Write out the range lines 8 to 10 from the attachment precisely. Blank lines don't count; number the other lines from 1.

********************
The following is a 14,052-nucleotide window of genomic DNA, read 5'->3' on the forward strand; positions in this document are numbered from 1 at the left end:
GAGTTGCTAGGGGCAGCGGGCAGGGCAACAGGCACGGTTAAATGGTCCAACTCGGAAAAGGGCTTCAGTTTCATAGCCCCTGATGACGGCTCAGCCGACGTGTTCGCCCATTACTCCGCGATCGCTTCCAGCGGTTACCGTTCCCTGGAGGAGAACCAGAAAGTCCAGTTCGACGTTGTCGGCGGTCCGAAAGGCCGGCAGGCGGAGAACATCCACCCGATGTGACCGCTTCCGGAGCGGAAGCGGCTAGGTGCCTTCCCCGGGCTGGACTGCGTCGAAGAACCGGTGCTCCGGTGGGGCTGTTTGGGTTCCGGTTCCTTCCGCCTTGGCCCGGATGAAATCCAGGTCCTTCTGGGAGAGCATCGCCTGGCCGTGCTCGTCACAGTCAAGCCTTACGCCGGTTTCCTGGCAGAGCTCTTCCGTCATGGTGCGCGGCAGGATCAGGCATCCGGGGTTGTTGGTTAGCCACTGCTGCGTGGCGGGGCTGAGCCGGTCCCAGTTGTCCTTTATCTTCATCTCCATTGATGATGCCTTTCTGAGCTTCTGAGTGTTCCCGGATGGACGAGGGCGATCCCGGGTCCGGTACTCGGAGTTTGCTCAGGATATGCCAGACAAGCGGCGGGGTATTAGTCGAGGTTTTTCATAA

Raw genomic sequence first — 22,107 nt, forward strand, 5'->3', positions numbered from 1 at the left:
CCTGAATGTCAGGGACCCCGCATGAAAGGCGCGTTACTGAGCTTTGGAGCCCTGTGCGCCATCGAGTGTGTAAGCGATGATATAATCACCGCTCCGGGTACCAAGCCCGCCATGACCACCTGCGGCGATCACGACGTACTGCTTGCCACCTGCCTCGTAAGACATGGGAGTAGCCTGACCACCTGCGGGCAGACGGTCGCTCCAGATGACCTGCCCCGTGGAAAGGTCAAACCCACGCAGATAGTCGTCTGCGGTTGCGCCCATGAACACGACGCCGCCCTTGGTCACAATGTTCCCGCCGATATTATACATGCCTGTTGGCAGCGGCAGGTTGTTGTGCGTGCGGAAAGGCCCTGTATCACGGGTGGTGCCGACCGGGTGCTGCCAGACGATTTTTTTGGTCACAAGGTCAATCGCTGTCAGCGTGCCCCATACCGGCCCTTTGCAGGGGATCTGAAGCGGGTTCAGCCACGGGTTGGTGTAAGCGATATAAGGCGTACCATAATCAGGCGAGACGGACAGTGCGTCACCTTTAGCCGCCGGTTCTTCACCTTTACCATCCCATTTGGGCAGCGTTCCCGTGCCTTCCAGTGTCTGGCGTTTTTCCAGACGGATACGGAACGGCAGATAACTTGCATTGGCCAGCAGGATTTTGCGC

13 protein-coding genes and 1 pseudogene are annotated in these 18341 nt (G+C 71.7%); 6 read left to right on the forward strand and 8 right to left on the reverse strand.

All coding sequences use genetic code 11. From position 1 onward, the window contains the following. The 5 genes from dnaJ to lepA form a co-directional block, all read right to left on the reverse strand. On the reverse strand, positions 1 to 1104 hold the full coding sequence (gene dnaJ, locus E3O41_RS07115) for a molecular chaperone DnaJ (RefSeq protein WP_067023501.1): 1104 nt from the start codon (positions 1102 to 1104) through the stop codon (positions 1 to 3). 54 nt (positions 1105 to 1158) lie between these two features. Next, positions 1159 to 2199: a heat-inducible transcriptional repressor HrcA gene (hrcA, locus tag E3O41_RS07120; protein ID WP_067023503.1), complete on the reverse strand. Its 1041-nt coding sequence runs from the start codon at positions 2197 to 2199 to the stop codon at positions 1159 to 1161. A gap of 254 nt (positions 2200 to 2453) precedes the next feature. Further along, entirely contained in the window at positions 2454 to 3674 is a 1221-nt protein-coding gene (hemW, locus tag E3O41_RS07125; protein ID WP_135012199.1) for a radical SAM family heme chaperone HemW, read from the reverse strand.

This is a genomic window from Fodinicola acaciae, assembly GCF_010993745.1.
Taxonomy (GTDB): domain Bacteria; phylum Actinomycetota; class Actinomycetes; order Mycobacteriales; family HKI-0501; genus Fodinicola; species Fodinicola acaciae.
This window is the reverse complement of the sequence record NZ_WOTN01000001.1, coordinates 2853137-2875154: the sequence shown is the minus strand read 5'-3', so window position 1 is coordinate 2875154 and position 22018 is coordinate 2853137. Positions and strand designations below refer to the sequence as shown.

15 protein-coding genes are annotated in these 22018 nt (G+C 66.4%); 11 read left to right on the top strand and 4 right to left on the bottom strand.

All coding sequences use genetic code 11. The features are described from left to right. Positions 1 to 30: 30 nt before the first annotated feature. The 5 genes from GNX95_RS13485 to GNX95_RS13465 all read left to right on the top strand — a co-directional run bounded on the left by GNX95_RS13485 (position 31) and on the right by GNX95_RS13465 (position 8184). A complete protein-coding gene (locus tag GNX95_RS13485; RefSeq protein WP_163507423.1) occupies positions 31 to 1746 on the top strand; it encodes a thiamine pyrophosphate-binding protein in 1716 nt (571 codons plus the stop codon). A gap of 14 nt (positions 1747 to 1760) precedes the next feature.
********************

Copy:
Taxonomy (GTDB): domain Bacteria; phylum Actinomycetota; class Actinomycetes; order Mycobacteriales; family HKI-0501; genus Fodinicola; species Fodinicola acaciae.
This window is the reverse complement of the sequence record NZ_WOTN01000001.1, coordinates 2853137-2875154: the sequence shown is the minus strand read 5'-3', so window position 1 is coordinate 2875154 and position 22018 is coordinate 2853137. Positions and strand designations below refer to the sequence as shown.

15 protein-coding genes are annotated in these 22018 nt (G+C 66.4%); 11 read left to right on the top strand and 4 right to left on the bottom strand.